The deep ocean is home to environmental conditions which are very different from those that humans can tolerate: high pressure, near freezing temperatures, low food, and sometimes low oxygen all provide challenges to cells. We are studying how the proteins and the lipid membranes of deep-living organisms are different from their shallow relatives. Ctenophores (comb jellies) are an excellent model system for doing comparative studies, because different lineages have independently evolved deep and shallow species several times. This lets us look at the properties of closely related species to find what subtle difference make one able to function at high pressure.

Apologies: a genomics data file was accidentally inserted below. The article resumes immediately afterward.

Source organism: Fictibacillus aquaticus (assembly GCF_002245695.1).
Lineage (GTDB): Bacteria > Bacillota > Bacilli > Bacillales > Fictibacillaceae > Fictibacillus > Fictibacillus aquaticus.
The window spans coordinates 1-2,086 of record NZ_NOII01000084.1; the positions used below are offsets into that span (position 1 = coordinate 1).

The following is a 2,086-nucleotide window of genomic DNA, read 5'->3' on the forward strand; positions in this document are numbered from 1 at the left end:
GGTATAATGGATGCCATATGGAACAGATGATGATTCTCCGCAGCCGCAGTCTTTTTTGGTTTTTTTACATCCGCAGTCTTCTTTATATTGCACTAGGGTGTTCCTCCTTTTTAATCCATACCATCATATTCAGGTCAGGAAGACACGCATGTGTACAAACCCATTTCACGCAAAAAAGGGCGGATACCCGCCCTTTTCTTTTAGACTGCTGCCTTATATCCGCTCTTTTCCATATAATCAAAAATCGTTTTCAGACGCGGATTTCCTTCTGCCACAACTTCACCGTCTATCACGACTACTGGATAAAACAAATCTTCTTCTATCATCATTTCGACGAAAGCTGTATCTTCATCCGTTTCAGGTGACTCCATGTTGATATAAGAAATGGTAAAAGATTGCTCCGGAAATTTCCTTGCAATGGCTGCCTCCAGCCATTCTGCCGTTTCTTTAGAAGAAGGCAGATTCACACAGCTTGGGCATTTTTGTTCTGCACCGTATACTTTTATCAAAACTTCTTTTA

One interesting outcome of our studies is that these “extreme” conditions are perfectly normal to the animals that live there. To them, surface conditions are extreme, and in fact some are so attuned to the deep sea that they can’t survive in shallow waters. These species in particular can educate us about to what extent organisms could adapt to a changing marine environment.


Jacob Winnikoff (alumni), Itay Budin (collaborator)


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